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Protesters rally against plans to convert hotel into asylum seeker accommodation

APPROXIMATELY 100 protesters took to the streets on Sunday to express their opposition to the proposed conversion of a local hotel into accommodation for asylum seekers. The Stradey Park Hotel in Furnace, near Llanelli, is set to house up to 241 asylum seekers starting from 10th July. Concerned residents gathered to voice their grievances and show support for the hotel staff, whose jobs are now at risk due to the impending changes.

The march, organised by the Furnace Action Committee, featured speeches from group member Steve Williams and Darren Price, the leader of Carmarthenshire council. Addressing the crowd, Mr Price emphasised his recognition of the fundamental right to seek asylum for those fleeing war and persecution. However, he voiced concerns over the handling of the process by the UK government, stating that they have lost control of the application process. Mr Price urged the hotel owners, Sterling Woodrow, to intervene and put an end to the conversion plans.

During the protest, hotel staff members, some of whom were in tears, were invited to come out of the hotel. The supportive crowd cheered for them, acknowledging the difficult position they now find themselves in.

The decision to convert the hotel has raised concerns among local residents, particularly regarding the strain on community facilities and the availability of necessary support services. Helen Thomas, a nearby resident, expressed worry about the impact on local healthcare resources, highlighting the lengthy waiting times for specialist appointments. Residents like Kay Klingbeil emphasised the importance of open communication and expressed a desire for more information regarding the plans and their potential impact.

The Home Office responded to the concerns, acknowledging the unacceptability of using hotels for asylum accommodation. They stressed their commitment to engaging with local authorities and communities, aiming to minimise the impact of such sites and ensuring the safety of both residents and locals. On-site security and financial support are among the measures being considered.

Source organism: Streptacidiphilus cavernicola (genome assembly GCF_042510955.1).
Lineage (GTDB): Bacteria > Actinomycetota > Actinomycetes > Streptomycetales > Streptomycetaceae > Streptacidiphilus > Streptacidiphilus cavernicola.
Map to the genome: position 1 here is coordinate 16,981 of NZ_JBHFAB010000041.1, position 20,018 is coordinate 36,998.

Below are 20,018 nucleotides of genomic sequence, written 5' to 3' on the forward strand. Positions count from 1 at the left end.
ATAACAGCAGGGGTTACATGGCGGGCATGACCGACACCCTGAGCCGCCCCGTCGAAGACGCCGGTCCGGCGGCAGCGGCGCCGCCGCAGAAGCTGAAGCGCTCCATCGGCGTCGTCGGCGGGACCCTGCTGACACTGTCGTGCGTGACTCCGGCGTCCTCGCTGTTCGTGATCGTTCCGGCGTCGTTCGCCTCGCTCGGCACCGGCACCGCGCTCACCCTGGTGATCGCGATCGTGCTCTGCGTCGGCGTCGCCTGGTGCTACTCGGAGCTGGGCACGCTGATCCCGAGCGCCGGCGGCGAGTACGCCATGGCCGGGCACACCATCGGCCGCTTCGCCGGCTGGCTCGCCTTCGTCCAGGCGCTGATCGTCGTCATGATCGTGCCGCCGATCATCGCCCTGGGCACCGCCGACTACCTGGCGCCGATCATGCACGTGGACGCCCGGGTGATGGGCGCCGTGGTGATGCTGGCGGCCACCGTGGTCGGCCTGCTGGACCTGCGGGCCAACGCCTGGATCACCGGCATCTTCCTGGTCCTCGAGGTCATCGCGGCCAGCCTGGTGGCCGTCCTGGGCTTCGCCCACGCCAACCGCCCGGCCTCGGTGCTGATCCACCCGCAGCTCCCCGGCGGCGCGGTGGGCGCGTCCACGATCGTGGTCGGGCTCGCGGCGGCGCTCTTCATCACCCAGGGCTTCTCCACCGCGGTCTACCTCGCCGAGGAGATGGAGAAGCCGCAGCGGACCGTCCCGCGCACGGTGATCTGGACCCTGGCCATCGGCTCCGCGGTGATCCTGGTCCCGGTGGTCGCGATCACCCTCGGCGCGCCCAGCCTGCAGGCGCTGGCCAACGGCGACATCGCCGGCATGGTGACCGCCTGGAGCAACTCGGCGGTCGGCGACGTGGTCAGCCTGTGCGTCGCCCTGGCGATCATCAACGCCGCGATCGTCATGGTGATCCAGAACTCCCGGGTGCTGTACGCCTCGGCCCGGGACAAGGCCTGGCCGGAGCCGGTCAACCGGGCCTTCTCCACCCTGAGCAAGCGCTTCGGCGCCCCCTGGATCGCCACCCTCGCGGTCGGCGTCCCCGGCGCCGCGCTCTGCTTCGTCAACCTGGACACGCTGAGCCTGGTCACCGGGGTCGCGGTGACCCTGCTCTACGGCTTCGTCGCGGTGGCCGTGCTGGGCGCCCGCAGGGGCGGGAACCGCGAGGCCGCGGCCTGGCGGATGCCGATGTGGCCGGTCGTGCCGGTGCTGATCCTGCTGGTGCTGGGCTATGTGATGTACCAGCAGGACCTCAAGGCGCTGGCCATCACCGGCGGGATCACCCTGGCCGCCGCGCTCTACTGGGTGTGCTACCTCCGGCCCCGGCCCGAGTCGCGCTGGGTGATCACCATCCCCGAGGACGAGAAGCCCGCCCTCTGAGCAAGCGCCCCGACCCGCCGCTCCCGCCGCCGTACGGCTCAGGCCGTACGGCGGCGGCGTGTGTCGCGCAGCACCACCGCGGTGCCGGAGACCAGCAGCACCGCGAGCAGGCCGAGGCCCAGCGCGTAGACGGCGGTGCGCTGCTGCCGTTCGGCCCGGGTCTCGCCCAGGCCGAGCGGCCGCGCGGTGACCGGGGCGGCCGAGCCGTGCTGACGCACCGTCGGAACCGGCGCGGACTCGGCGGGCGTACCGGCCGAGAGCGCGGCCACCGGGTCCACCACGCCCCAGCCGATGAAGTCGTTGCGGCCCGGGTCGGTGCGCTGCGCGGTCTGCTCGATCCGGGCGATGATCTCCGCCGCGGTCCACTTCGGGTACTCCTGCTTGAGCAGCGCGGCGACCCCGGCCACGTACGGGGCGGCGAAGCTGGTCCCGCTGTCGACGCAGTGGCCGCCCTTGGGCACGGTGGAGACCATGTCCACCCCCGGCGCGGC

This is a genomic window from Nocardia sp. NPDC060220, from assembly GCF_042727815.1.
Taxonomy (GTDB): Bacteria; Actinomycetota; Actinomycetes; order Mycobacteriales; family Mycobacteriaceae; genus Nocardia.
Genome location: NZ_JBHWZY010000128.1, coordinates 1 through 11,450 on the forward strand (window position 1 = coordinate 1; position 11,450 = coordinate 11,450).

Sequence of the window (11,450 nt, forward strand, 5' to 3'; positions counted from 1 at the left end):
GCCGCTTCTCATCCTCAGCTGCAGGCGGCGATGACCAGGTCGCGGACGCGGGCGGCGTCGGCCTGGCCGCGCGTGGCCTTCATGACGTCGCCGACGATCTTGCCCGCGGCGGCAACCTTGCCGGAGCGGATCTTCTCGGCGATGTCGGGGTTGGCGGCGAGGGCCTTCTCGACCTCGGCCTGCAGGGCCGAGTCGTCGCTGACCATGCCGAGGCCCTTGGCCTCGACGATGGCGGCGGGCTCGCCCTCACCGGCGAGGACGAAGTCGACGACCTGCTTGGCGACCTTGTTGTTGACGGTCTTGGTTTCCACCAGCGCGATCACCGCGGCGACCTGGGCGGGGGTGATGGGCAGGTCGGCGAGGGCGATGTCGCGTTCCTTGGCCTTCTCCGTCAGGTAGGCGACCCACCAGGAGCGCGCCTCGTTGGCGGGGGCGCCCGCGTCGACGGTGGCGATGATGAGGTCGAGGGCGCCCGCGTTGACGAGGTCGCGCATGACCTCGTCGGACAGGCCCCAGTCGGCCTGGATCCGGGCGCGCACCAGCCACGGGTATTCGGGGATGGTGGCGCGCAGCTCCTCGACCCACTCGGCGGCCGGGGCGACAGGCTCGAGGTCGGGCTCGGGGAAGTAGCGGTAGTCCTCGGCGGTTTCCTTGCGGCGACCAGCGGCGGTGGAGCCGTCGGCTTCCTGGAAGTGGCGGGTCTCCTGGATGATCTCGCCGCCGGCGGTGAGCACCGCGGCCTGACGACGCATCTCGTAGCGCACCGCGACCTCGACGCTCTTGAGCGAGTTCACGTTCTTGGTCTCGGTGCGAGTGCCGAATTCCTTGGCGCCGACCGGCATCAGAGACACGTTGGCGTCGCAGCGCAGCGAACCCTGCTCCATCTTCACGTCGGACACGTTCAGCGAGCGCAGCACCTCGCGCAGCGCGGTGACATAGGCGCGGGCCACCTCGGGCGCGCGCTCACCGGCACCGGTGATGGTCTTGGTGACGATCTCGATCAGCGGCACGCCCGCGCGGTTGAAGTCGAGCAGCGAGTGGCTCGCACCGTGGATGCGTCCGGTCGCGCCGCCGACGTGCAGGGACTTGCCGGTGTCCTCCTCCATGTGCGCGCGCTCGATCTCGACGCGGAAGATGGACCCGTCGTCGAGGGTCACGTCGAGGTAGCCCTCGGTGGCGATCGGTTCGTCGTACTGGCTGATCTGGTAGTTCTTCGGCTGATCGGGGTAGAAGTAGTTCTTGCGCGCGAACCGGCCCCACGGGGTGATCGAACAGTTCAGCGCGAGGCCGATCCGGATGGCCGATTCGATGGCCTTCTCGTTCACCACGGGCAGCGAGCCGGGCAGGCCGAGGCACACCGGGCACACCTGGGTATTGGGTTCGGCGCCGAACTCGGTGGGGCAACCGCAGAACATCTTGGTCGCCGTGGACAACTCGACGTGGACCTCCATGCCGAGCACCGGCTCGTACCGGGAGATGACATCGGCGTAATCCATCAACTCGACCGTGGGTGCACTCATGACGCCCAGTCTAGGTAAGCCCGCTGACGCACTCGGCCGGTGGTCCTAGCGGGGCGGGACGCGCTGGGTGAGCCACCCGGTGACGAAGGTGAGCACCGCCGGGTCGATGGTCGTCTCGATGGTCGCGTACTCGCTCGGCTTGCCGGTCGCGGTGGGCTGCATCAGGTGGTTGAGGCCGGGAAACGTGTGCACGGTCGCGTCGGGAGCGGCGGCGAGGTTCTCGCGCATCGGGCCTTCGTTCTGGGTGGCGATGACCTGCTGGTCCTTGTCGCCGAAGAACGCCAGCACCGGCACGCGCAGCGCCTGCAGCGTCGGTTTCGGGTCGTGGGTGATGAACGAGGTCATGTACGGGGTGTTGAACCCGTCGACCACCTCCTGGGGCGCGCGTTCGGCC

Sterling Woodrow, the owners of Stradey Park Hotel, have been approached for comment on the situation.

In addition to the protest, it was revealed that a total of 95 staff members at the hotel have been informed that they will lose their jobs. The 50 full-time and 45 part-time employees were informed during a meeting on Tuesday, as the hotel prepares for the arrival of asylum seekers on 10th July. The sudden announcement left many staff members shocked, although some expressed relief at finally receiving clarity about their future employment.

Carmarthenshire council previously expressed its strong opposition to the conversion plans, echoing the concerns raised by the protesters. Llanelli MP, Dame Nia Griffith, criticised the treatment of the hotel staff, calling it disgraceful and degrading. She offered her full support to the affected employees and urged the hotel owners and the UK government to take responsibility for their actions.

As the situation unfolds, the Home Office continues to engage with local authorities, housing contractors, and the community to address concerns and ensure a smoother transition for all parties involved.

Both Carmarthenshire council and Clearsprings, the Home Office’s housing contractor, have been approached for comment regarding the matter. Sterling Woodrow, the hotel’s owners, are also expected to provide a statement on the recent developments.

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